One way or another the savers will bail out the non-savers. ex already lives in another, lower cost state. He's doing the best he can with his business and maintaining his health the best he can (after years of not doing so)...but he had a "work until I die" retirement plan.

Hopefully, blog pieces such as these will show people what a horrible plan that most of us can't pull that off even if we want to.

I think that there are several reasons why my parents never accumulated money during their lifetime.

1) Neither of them had much education as was typical with the working class in England during their lifetime (born in 1908 and 1910).

2) The investment world back in their days didn't include the working class. Mutual funds didn't exist and the stockmarket was the domain of the wealthy.

3) There were few ways that they could invest. They could open a savings account at the Post Office or they could invest money with what were known as Building Societies which were analogous to today's Savings & Loan companies. The returns were equivalent to having a checking account at a bank. There was a widespread feeling in Britain during my youth that the "working class" were well taken care of by the "Old Age Pension", as it was called, and that's what the majority depended upon to see them through their retirement years. In 1948 the British started their National Health System which was funded through general taxation and covered all healthcare needs without payments being required. Prior to 1998 public universities in Britain also did not charge for tuition. Thus with an "Old Age Pension", no charge for healthcare and no charge for education up through the university level there was little incentive for Brits to save the way that Americans feel the need to do so. These entitlement programs, including the building of State Universities throughout the country, came in with the Socialist, i.e. Labor party that were swept into office largely by the returning soldiers, sailors and airmen at the end of WWII, when the wartime leader, Winston Churchill, was soundly defeated.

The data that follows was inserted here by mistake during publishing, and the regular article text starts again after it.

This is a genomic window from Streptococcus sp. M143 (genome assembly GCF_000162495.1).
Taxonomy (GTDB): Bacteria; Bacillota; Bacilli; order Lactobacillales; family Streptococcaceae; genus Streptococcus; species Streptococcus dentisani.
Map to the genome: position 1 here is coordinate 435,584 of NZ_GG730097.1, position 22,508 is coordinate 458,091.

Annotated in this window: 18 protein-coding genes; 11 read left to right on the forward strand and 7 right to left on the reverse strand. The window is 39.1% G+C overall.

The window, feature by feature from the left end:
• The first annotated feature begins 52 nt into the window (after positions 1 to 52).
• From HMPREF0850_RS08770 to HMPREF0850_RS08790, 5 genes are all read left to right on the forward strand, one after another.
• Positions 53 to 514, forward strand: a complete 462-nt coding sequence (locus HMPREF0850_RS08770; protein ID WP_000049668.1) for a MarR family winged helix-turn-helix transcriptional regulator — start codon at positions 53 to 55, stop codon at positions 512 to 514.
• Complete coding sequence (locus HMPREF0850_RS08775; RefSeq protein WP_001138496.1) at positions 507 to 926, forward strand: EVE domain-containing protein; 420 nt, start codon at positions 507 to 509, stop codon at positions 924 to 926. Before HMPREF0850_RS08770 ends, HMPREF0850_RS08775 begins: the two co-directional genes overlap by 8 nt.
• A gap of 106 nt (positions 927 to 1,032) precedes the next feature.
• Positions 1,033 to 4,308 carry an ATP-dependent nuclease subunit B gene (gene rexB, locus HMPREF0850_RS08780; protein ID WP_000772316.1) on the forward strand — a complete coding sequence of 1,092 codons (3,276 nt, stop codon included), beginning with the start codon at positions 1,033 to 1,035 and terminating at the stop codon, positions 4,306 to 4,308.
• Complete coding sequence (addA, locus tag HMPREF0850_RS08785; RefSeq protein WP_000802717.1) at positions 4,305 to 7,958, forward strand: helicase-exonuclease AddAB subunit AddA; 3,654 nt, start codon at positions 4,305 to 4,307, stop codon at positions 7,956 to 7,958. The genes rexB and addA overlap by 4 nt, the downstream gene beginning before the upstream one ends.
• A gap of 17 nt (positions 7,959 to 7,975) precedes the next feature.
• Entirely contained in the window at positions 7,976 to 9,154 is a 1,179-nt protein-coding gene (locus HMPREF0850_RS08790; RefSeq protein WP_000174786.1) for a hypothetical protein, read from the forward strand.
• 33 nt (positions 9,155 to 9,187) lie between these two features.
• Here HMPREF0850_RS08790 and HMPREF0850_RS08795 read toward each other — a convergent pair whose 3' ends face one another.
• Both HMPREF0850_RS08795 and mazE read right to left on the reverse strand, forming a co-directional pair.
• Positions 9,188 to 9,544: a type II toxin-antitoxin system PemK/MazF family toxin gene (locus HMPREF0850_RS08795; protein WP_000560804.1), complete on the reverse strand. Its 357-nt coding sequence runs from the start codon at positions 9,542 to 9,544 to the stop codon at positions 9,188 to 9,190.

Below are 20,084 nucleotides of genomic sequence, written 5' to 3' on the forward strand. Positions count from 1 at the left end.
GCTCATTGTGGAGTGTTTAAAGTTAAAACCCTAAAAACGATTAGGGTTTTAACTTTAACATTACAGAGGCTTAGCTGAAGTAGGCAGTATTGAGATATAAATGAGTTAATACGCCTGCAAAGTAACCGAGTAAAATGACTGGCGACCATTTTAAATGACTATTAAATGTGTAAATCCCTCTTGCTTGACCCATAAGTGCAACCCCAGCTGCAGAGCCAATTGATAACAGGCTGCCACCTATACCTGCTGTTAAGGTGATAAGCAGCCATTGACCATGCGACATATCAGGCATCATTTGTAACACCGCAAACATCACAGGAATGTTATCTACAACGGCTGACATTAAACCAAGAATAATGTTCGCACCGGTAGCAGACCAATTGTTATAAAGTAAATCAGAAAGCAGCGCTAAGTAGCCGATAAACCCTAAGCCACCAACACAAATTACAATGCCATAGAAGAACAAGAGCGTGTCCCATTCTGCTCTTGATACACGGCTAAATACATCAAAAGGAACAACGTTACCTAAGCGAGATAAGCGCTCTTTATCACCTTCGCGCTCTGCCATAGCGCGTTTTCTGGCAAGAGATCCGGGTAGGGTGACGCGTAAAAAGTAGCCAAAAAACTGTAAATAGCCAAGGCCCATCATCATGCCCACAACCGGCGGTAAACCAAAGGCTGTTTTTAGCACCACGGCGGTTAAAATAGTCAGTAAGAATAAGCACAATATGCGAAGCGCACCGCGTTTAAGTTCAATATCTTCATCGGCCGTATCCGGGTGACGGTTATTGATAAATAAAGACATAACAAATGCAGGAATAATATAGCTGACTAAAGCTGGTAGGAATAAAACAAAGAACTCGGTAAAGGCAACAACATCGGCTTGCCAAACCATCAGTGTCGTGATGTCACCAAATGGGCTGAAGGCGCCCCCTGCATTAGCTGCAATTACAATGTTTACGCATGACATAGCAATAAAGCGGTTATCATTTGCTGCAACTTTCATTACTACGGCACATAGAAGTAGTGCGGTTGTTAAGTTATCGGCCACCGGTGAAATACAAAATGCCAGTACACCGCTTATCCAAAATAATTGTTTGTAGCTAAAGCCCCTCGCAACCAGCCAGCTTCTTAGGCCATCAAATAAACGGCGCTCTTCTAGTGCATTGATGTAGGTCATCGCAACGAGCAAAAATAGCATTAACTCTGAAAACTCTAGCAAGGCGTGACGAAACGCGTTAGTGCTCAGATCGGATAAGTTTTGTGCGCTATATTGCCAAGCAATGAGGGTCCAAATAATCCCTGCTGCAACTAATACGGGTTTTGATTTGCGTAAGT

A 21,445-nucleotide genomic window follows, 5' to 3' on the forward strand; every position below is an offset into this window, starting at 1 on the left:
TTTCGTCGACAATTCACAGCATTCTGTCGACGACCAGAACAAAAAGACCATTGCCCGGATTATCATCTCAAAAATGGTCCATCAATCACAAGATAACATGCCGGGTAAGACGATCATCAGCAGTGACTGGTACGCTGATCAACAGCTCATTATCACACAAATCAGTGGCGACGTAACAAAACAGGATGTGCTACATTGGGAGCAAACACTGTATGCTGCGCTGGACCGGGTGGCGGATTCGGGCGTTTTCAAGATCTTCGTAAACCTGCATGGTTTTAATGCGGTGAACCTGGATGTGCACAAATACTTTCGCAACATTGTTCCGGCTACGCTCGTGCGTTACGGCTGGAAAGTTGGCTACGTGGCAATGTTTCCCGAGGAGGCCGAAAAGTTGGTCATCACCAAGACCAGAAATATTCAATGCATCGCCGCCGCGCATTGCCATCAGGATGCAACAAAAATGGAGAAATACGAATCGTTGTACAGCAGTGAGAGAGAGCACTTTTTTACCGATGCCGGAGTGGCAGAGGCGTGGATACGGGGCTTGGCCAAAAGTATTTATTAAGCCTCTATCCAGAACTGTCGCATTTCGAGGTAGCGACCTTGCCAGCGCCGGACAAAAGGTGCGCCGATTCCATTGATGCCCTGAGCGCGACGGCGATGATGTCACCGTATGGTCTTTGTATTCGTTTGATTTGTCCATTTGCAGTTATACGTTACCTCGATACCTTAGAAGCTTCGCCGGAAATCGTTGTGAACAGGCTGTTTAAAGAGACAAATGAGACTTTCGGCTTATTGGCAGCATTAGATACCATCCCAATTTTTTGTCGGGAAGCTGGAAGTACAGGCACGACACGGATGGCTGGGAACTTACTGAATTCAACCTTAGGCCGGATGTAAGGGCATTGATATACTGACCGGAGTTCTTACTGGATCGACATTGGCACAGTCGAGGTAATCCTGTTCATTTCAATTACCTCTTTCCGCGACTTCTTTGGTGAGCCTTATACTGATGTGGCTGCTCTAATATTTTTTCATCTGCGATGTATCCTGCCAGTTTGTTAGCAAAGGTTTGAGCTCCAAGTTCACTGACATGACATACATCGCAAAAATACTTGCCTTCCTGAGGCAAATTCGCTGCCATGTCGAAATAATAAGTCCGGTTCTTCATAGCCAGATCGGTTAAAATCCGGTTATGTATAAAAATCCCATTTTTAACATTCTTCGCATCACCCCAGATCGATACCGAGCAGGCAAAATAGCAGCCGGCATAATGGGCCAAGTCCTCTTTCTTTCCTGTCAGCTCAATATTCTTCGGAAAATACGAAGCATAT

I was fortunate that I emigrated, first to Canada in '56, then to the USA in '58, and that I was able to get a good education up to an MS degree in engineering. I soon found out about the stockmarket and mutual funds since they were well known, well advertised, and widely used among my fellow engineers. I would also attribute a good portion of my investment success to the availability of a 401K plan with a good company match and taking full advantage of it.

The other big difference in my day was that nearly everyone I knew in England was a renter yet in the USA, with hardly any exceptions, they were nearly all homeowners, and that can make a huge difference to your ability to grow wealth.

My mother will have a pension when she retires (wants to retire a year from now) but she has run the numbers and we frequently talk about those numbers as she gets closer to that time. She's managed her pension/length of employment in such a way that she'll actually make more when retired than she currently does, but once retired there will be no cost of living adjustments to her pension. She's counting on SS to be a bump when she becomes eligible in 8 years. Also, she has no mortgage on her house so that helps.